Complaints from public officials and private individuals. From 1565 to 1821, Philippines is governed by the king of Spain thru viceroy of Mexico From 1821 onwards, the Spanish king directly ruled Philippines by appointing the governor general Council of the Indie- handled all matters pertaining to the colonies of the Spanish empire. This later became the Ministry of Colonies assisted by the Council of the Philippines Laws of the Indies: Recopilacion de Leyes de las Indias or popularly known as Laws for the Indies Governor-general -chief executive of the Philippines.Sometimes known as CaptainGeneral. Powers: Enforce royal decrees and laws, Appoint and remove colonial officials,s erve as chief justice of the Royal Audiencia, serve as the vice-royal patron, exercise all powers of the king of Spain, veto power known as cumplase. ECONOMIC ASPECTS
A. TAXATION

The Buwis (Tribute) may be paid in cash or in kind, partly or wholly, as palay or tobacco, chickens, textiles. In 1570, tribute was fixed at eight reales (one peso) or in kind (gold, blankets, cotton, rice) then it continued to increase until the end of the Spanish period. In 1884, the tribute was replaced by the cedula personal (equivalent to the residence tax) The Samboangan, a special tax of real or rice was collected to be used by soldiers in crushing the Moro raids.The Vinta and Falua (similar to the samboangan) were collected to shield coastal areas of Bulacan, Pampanga and the Bicol Region.The Bandala, an annual enforced sale or requisitioning of goods (particularly rice) was collected from farmers.The Cedula Personal or personal identity paper was required to be paid by everyone over eighteen years of age.The Tithes extracted by the Church were an additional burden to the taxes collected by the government.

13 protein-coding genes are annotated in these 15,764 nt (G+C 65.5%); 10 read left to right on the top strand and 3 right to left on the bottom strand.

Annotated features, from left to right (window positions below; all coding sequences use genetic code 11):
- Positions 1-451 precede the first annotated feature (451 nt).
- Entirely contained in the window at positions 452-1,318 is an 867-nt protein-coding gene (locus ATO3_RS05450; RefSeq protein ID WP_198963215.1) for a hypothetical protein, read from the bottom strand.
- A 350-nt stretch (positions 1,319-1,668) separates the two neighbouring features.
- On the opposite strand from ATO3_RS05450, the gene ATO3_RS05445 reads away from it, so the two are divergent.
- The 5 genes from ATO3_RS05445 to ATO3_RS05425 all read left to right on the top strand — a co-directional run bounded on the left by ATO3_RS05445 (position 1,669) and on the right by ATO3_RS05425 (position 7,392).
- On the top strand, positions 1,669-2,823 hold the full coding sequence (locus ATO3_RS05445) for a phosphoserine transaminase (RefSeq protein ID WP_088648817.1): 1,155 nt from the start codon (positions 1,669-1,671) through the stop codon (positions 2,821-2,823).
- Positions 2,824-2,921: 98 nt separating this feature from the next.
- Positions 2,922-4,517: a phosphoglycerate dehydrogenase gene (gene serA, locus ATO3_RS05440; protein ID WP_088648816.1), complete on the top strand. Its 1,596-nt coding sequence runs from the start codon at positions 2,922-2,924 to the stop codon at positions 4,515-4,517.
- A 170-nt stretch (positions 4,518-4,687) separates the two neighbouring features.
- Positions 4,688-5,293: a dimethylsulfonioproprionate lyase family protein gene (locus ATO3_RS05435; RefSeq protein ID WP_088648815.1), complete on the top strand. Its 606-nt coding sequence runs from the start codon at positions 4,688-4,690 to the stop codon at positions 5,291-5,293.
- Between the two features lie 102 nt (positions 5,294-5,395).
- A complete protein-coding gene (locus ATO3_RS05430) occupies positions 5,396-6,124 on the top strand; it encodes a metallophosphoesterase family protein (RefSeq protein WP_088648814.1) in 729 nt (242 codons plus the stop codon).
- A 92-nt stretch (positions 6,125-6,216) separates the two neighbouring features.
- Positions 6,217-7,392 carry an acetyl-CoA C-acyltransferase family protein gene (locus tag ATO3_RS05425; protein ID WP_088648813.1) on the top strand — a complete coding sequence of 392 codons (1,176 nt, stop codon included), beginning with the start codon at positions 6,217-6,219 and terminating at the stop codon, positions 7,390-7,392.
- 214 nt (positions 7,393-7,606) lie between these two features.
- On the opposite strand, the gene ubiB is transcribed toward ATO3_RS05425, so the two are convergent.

B. POLO [FORCED LABOR]Filipinos or Chinese mestizos aged 16-60 were drafted and were obligated to give personal

service to community projects, like construction and repair of infrastructure, church construction, or cutting of logs, for forty days (until 1884, when it was reduced to 15 days). If one opted to be exempted from the polo, he had to pay the FALLA (half real per day). Although good in intention, the polo negatively affected agriculture because the working days coincided with the planting and harvesting seasons. It also contributed to deforestation and decimation of the male population (because many were compelled to work in the mountains, thus leaving their families behind). C. ENCOMIENDAS: ROYAL AND PRIVATE: Encomienda (from the word, encomendar, meaning, to entrust) was another revenue-getting measure of the colonial government. It was a grant from Spain to a meritorious Spaniard to exercise control over a specific place including its inhabitants.The Encomendero was duty-bound to defend his encomienda and its inhabitants, and to assist in the mission to Christianize its inhabitants. In return, he had the right to impose tribute in his jurisdiction. 2 TYPES OF ENCOMIENDA 1. Royal/Crown: lands reserved for the crown and included the principal towns and ports. 2. Private: granted to individuals who have rendered meritorious performance to the Spanish crown.